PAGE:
When I was expecting my first child, we had a beautiful wooden crib complete with an adorable set of bedding that included a padded bumper.
As an almost-mom, that bumper made sense to me. What if my baby rolled over and got their little arm stuck between the slats? What if my baby got wedged between the side of the crib and the mattress?
So, I spent a frustrating hour tying the padded bumper to the slats and I thought for sure I was well on my way to being a fabulous mom.
But then my own mother saw the bumper and she damn near had a heart attack. She explained to me that if a baby rolls over and smooshed their sweet face against it, they can suffocate or be strangulated.
Now, a new federal law called the Safe Sleep for Babies Act of 2021 has been signed into law, which bans the manufacture and sale of crib bumpers or infant sleepers with an incline of more than 10%.
According to Kids In Danger, a nonprofit organization that fights for product safety to keep kids safe, there is plenty of good reason for this new law.
The group says that crib bumpers “increase the likelihood of suffocation or entrapment,” and that since 1990, 113 children have died from dangerous interactions with bumpers.
Furthermore, another 100 children died from accidents involving incline sleepers.
“For decades, consumer, health, and parent groups have decried the sale of these dangerous products,” Nancy Cowles, executive director of the group Kids In Danger, said in a statement.
“We thank the families and organizations who have worked so hard to keep children safe and look forward to the end of these deadly products on store shelves and in our nurseries.”
The American Academy of Pediatrics (AAP) notes that annually, 3,600 babies die from SIDS, strangulation, and suffocation.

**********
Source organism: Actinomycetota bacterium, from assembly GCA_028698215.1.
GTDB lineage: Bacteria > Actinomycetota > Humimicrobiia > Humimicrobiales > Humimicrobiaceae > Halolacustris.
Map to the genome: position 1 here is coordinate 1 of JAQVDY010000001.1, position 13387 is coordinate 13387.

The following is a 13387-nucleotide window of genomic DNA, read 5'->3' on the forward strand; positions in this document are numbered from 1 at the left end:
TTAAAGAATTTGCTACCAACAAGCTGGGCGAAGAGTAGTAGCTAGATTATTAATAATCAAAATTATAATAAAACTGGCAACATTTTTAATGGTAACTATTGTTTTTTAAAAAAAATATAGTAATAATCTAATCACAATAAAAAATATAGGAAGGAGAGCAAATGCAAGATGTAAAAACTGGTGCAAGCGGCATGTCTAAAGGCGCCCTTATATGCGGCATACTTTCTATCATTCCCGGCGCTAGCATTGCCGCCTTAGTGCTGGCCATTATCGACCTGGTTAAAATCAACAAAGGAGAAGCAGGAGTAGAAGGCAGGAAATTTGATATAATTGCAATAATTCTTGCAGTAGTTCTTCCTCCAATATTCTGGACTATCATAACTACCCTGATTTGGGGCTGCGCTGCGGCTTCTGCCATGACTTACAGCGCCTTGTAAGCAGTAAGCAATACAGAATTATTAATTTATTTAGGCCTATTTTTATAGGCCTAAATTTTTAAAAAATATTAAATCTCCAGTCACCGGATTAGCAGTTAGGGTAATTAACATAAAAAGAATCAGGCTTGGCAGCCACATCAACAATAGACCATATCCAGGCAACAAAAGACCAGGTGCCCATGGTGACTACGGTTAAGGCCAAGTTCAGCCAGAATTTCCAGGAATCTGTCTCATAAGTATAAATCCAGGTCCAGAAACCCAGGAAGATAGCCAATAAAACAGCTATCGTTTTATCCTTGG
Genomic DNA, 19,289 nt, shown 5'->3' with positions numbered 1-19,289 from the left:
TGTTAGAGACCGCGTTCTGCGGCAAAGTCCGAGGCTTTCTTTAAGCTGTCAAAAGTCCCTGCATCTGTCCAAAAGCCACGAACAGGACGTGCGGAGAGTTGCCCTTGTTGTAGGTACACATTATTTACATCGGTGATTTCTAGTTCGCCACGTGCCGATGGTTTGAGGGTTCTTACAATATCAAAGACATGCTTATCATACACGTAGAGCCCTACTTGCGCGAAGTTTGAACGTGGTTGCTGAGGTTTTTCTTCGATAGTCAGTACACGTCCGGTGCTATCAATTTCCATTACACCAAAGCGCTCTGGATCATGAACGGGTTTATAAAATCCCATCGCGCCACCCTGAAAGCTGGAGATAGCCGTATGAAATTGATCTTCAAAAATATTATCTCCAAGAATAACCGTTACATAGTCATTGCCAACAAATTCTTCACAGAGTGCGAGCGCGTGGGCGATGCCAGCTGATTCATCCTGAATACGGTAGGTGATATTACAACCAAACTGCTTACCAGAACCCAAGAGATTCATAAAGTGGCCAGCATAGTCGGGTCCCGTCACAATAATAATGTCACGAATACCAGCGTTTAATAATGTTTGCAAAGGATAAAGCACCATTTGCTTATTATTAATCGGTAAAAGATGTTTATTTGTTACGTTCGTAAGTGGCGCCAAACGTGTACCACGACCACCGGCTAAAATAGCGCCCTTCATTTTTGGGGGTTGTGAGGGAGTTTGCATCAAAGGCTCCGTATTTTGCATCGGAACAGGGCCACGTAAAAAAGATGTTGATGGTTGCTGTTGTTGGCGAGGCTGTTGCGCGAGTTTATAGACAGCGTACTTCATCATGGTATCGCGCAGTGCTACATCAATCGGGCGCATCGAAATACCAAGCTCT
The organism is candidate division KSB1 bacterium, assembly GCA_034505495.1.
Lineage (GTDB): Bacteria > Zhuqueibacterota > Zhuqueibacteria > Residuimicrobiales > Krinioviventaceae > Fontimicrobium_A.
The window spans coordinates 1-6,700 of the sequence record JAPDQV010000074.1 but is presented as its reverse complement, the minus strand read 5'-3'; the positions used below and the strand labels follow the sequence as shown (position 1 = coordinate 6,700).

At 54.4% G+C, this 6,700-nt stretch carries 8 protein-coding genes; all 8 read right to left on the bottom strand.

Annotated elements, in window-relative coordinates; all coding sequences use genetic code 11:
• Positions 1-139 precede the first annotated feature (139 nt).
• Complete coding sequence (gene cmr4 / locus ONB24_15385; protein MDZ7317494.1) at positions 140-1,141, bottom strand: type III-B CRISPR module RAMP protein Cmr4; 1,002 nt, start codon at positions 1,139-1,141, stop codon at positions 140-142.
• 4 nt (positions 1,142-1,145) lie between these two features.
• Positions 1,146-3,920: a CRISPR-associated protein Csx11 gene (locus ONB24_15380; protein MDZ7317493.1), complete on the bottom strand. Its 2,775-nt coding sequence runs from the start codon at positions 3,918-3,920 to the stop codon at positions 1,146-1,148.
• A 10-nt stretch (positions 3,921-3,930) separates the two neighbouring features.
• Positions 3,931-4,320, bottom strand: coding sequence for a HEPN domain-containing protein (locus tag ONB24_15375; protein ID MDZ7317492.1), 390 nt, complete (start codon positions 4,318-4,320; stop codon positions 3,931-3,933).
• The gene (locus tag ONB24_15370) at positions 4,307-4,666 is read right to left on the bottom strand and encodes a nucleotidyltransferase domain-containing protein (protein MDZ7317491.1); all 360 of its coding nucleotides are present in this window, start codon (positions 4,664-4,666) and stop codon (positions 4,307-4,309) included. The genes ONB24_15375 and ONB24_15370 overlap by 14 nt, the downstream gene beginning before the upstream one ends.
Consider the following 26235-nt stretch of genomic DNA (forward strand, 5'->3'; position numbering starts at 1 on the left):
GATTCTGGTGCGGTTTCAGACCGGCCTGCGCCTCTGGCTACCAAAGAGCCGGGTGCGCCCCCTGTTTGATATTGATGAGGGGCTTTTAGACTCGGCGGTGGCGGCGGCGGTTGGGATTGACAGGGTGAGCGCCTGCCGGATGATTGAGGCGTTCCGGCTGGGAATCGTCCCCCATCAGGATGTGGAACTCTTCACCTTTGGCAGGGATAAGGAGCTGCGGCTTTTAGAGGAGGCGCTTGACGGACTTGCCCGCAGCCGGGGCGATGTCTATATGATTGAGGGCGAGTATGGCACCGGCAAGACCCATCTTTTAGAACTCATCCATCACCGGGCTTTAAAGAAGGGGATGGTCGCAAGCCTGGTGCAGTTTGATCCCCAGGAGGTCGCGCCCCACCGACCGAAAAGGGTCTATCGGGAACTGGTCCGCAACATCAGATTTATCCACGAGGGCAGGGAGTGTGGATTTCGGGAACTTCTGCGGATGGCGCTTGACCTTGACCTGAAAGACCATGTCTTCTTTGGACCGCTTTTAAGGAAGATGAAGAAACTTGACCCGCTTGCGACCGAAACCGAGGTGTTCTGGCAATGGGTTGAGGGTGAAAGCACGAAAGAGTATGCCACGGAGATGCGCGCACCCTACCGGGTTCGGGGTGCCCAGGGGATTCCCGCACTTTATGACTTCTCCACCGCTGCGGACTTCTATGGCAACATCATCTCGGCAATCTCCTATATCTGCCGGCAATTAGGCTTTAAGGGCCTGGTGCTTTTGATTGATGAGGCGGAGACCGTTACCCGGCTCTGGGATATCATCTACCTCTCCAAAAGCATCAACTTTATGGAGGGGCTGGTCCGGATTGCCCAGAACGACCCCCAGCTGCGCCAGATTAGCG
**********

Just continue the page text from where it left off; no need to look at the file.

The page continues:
This new law aims to keep unsafe products off the market to lower that number and prevent needless injuries and death.
To keep babies safe while they sleep, The AAP recommends:
- Babies should sleep alone in their own crib, play yard, or bassinet.
- Parents should choose a firm, flat mattress with a taught sheet.
- Keep toys, blankets, pillows, crib bumpers, and other objects out of the sleep space.
- Place your baby on their back for sleep.
- Babies should only be brought into a parent’s bed for comfort or feeding.
- Do not allow your baby to sleep on a couch or armchair.
- Avoid swaddling your baby if they are able to roll back and forth.
The Consumer Product Safety Commission as well as numerous manufacturers have recalled various baby products over the years. This includes incline sleepers, which has inspired the organization to adopt new safety guidelines.
By standardizing the safety benchmarks for products targeted at babies and toddlers, there is hope that fewer injuries and deaths will occur.
Three kids later, I can tell you that I have never used an inclined sleeper or a padded bumper and everyone was just fine.
We often turn to these products out of a place of love in hopes to make our babies feel comfortable.
Every family has to do what makes the most sense for them, but not every parent realizes the potential dangers of the choices they make. I
certainly didn’t when I tried tying a bumper to my first baby’s crib. Fingers crossed this new law keeps more babies safe.